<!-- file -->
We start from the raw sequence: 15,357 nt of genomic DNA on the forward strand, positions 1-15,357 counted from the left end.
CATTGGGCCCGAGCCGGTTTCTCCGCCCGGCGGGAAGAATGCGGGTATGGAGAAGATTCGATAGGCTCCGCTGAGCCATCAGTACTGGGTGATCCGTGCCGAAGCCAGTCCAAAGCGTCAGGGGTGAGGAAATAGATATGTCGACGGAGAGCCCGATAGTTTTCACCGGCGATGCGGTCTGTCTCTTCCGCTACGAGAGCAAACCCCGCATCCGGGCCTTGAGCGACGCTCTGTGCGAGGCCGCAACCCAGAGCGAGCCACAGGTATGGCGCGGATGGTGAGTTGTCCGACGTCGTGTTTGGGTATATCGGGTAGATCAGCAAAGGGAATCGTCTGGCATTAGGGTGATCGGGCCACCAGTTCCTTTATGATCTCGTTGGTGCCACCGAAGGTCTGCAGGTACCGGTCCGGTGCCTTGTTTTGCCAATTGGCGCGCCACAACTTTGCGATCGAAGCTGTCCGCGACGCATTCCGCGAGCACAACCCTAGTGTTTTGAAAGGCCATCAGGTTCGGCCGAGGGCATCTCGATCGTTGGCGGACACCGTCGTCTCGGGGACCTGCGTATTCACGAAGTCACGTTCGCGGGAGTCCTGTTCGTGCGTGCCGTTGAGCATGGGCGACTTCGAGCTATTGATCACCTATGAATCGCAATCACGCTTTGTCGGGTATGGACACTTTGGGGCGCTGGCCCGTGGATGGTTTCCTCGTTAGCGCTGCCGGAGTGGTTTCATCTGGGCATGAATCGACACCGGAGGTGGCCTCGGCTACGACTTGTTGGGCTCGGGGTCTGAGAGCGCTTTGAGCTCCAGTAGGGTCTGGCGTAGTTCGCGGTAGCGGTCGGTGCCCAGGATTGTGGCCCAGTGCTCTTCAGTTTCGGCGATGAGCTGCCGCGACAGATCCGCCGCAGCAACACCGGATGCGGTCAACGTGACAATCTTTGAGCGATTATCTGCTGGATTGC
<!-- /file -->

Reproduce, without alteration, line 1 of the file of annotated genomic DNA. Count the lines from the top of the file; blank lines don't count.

We start from the raw sequence: 15,357 nt of genomic DNA on the forward strand, positions 1-15,357 counted from the left end.